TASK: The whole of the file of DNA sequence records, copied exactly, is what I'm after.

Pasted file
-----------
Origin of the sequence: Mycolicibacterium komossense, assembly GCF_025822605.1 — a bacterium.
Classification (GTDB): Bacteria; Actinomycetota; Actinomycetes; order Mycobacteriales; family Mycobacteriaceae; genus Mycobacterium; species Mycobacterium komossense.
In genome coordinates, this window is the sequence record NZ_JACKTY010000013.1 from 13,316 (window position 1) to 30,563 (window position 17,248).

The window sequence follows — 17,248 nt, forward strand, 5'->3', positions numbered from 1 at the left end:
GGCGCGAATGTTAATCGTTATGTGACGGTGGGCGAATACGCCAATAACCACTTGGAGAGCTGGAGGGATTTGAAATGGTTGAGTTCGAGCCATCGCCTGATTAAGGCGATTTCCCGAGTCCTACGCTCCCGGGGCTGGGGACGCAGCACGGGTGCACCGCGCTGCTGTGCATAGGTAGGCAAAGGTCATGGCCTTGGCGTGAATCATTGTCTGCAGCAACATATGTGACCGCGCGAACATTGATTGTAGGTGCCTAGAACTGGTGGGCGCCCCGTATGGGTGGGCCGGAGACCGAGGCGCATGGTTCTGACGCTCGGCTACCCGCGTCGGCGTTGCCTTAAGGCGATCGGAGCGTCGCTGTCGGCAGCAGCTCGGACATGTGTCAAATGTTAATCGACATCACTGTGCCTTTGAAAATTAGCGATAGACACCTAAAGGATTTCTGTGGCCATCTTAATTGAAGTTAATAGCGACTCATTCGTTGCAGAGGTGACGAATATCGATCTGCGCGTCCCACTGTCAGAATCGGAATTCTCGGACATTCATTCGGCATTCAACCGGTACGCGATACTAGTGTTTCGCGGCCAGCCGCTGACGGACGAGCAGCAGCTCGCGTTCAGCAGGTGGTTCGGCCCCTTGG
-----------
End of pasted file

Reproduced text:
Origin of the sequence: Mycolicibacterium komossense, assembly GCF_025822605.1 — a bacterium.
Classification (GTDB): Bacteria; Actinomycetota; Actinomycetes; order Mycobacteriales; family Mycobacteriaceae; genus Mycobacterium; species Mycobacterium komossense.
In genome coordinates, this window is the sequence record NZ_JACKTY010000013.1 from 13,316 (window position 1) to 30,563 (window position 17,248).

The window sequence follows — 17,248 nt, forward strand, 5'->3', positions numbered from 1 at the left end:
GGCGCGAATGTTAATCGTTATGTGACGGTGGGCGAATACGCCAATAACCACTTGGAGAGCTGGAGGGATTTGAAATGGTTGAGTTCGAGCCATCGCCTGATTAAGGCGATTTCCCGAGTCCTACGCTCCCGGGGCTGGGGACGCAGCACGGGTGCACCGCGCTGCTGTGCATAGGTAGGCAAAGGTCATGGCCTTGGCGTGAATCATTGTCTGCAGCAACATATGTGACCGCGCGAACATTGATTGTAGGTGCCTAGAACTGGTGGGCGCCCCGTATGGGTGGGCCGGAGACCGAGGCGCATGGTTCTGACGCTCGGCTACCCGCGTCGGCGTTGCCTTAAGGCGATCGGAGCGTCGCTGTCGGCAGCAGCTCGGACATGTGTCAAATGTTAATCGACATCACTGTGCCTTTGAAAATTAGCGATAGACACCTAAAGGATTTCTGTGGCCATCTTAATTGAAGTTAATAGCGACTCATTCGTTGCAGAGGTGACGAATATCGATCTGCGCGTCCCACTGTCAGAATCGGAATTCTCGGACATTCATTCGGCATTCAACCGGTACGCGATACTAGTGTTTCGCGGCCAGCCGCTGACGGACGAGCAGCAGCTCGCGTTCAGCAGGTGGTTCGGCCCCTTGG